By Jessica Tuggle
INDIAN RIVER COUNTY -- One of the most highly sought after and lower cost forms of energy could soon be accessible to more commercial and residential properties in Indian River County.
A representative from Florida City Gas gave a presentation during the Nov. 20 county commission meeting about a new gas line project in the county, which came about largely in part because of a request from Fellsmere.
Construction has already begun on areas of county roads 512 and 510 and a few other side roads in the north county area.
Mark Seagrave, market development manager for the natural gas company, said his company has served Indian River County since 1996.
More than a year ago, Jason Nunemaker, city manager of Fellsmere, requested a study be done about bringing a natural gas line into the city to help it with economic development. Now the company is putting in motion a plan that will eventually bring natural gas to Fellsmere, properties west of Fellsmere, areas in Sebastian, possibly Winter Beach and eventually, the barrier island.
Florida City Gas is owned by AGL Resources, the largest natural gas provider in the country, serving more than 4.5 million customers in seven states.
Mr. Seagrave said the demand for natural gas is the highest it has been in the 26 years he has been in the industry. With the discovery of methods to get natural gas from shale deposits, the U.S. has been able to increase its supply of natural gas, thereby lowering the cost to the consumer for the product.
Shale is a sedimentary rock with a variety of minerals, including clay. Shale gas is produced and found within shale rock formations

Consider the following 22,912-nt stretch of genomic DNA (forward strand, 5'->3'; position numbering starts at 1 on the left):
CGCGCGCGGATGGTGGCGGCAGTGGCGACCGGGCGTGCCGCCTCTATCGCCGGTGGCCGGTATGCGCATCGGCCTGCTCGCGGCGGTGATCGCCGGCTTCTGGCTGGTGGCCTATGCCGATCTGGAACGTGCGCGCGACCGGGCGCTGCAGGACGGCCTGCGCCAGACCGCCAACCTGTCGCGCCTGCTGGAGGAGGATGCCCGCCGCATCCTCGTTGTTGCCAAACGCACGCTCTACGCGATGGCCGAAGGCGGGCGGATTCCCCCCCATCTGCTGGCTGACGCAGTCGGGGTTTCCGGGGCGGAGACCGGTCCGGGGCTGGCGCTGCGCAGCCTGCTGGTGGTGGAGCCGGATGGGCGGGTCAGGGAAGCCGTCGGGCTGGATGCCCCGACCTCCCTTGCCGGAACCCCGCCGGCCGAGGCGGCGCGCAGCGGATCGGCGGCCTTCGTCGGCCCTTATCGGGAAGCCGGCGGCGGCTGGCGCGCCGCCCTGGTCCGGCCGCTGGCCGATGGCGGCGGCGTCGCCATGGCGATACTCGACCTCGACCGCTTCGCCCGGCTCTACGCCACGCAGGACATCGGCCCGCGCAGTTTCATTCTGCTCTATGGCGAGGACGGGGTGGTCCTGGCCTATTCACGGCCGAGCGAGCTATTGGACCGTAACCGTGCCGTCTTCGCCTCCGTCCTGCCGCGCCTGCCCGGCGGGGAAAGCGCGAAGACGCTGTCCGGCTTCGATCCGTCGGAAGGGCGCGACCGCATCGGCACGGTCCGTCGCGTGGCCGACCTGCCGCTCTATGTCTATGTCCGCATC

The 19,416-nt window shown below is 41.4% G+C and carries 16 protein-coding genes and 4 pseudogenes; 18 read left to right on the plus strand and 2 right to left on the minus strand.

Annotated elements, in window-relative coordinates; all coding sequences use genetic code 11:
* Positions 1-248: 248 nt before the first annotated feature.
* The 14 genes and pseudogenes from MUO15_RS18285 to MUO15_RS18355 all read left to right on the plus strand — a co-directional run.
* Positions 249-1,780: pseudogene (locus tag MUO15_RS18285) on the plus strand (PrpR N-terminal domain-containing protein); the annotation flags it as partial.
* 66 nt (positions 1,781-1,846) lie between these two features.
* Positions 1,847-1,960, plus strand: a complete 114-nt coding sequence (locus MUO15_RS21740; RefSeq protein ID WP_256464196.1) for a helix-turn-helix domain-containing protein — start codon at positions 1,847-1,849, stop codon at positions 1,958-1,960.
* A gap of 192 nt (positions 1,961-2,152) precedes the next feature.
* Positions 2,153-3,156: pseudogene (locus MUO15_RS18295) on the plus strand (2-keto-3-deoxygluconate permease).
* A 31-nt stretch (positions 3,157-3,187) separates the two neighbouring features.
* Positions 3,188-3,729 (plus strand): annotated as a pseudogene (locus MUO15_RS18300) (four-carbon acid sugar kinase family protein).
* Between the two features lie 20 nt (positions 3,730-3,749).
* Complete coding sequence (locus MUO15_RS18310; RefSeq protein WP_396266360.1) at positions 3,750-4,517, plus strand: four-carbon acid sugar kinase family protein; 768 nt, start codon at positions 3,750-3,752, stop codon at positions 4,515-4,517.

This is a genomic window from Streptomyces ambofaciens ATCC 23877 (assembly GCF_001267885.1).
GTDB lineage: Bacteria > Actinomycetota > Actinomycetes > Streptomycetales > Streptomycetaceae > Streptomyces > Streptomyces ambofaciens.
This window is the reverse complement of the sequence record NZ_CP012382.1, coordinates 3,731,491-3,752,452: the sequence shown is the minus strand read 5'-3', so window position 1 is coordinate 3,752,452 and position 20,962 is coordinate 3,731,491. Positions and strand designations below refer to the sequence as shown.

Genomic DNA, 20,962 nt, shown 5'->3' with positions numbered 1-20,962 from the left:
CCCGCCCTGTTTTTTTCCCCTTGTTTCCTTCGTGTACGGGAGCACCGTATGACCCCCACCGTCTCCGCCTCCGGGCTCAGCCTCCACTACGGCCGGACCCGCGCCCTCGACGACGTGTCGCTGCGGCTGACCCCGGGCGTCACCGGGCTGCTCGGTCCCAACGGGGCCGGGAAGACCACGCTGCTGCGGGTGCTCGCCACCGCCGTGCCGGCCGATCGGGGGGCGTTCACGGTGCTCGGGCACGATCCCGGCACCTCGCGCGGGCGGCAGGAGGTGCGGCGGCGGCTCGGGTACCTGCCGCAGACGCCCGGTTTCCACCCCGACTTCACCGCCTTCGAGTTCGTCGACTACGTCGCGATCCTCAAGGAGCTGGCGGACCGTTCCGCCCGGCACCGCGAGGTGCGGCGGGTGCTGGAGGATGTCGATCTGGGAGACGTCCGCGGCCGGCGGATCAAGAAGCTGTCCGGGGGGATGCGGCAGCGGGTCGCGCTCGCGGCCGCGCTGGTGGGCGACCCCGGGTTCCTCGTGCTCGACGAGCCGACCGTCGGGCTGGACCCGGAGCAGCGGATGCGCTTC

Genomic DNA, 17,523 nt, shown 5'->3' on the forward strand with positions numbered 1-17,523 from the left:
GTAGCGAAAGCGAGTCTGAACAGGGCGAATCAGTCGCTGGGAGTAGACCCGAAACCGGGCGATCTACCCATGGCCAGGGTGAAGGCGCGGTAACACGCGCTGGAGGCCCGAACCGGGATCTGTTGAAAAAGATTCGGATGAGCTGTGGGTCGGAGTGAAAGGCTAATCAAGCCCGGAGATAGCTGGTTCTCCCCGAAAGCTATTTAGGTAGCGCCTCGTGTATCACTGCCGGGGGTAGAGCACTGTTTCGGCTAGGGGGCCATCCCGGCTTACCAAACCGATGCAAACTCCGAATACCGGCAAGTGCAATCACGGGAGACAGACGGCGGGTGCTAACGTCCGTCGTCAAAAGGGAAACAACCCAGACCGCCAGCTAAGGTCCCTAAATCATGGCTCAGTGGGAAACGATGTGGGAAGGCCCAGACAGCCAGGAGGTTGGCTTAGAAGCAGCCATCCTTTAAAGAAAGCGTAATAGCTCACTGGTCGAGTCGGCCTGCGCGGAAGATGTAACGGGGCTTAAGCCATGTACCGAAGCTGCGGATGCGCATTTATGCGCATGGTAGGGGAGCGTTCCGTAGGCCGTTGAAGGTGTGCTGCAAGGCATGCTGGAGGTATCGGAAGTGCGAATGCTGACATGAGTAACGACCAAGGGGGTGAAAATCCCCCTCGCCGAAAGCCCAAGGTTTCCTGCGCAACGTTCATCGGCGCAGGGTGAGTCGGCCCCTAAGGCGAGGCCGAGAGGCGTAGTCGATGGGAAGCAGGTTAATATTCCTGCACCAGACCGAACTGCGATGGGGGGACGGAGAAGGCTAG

"It's a hedge against the rising cost of electricity," Mr. Seagrave said.
He said requests from larger commercial properties, such as citrus packing houses, have resulted in a four-part plan to bring new natural gas pipelines to the north and central part of the county, as their current lines would not have enough capacity.
Fellsmere's interest in natural gas comes from its desire to bring more industry to the area. A big part of the interest lies in an aquaculture farm that is considering moving to Fellsmere and having natural gas accessibility, Mr. Seagrave said.
Commissioners seemed quite interested in the presentation and the potential it had for making Indian River County more marketable.
Commissioner Wesley Davis said along with fiber lines, natural gas could be another tool in the county's toolbox to give it a competitive edge over other counties, when businesses are looking to relocate.
Potential future plans for using compressed natural gas to run county fleets were also discussed and seen as a potential energy savings for the county.